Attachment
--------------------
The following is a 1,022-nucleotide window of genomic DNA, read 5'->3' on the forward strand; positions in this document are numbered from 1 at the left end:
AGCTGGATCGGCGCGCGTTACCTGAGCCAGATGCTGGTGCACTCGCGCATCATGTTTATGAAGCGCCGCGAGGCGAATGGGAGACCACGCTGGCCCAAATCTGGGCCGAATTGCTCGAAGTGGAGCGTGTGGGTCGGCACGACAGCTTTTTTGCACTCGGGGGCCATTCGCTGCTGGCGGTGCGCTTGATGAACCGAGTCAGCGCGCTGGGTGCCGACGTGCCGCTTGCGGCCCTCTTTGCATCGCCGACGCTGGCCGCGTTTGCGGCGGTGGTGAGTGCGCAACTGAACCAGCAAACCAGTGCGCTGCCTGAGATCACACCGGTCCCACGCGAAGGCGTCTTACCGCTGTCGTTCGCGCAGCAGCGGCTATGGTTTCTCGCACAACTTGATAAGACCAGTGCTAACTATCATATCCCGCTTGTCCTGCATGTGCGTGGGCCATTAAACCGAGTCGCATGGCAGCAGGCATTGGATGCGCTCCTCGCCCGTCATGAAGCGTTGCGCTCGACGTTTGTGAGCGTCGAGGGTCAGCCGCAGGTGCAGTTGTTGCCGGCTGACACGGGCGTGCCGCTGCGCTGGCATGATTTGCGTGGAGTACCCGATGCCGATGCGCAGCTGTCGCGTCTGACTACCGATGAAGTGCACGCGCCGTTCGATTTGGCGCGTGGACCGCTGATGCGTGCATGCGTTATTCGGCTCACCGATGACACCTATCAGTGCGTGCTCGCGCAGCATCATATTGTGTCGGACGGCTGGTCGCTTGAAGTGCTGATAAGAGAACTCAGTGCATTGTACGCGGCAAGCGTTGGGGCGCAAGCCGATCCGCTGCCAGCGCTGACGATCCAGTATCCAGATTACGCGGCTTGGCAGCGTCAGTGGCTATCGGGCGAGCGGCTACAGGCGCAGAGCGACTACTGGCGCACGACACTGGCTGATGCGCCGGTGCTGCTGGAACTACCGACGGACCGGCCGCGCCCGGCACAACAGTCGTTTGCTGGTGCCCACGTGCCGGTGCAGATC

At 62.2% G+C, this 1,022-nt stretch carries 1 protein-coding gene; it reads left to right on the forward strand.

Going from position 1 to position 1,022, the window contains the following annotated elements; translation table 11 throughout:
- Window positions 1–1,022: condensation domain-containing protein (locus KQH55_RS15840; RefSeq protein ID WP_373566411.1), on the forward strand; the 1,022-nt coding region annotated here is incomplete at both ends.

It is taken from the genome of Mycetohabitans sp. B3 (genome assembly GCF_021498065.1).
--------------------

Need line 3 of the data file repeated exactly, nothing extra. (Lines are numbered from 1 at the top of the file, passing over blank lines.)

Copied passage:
At 62.2% G+C, this 1,022-nt stretch carries 1 protein-coding gene; it reads left to right on the forward strand.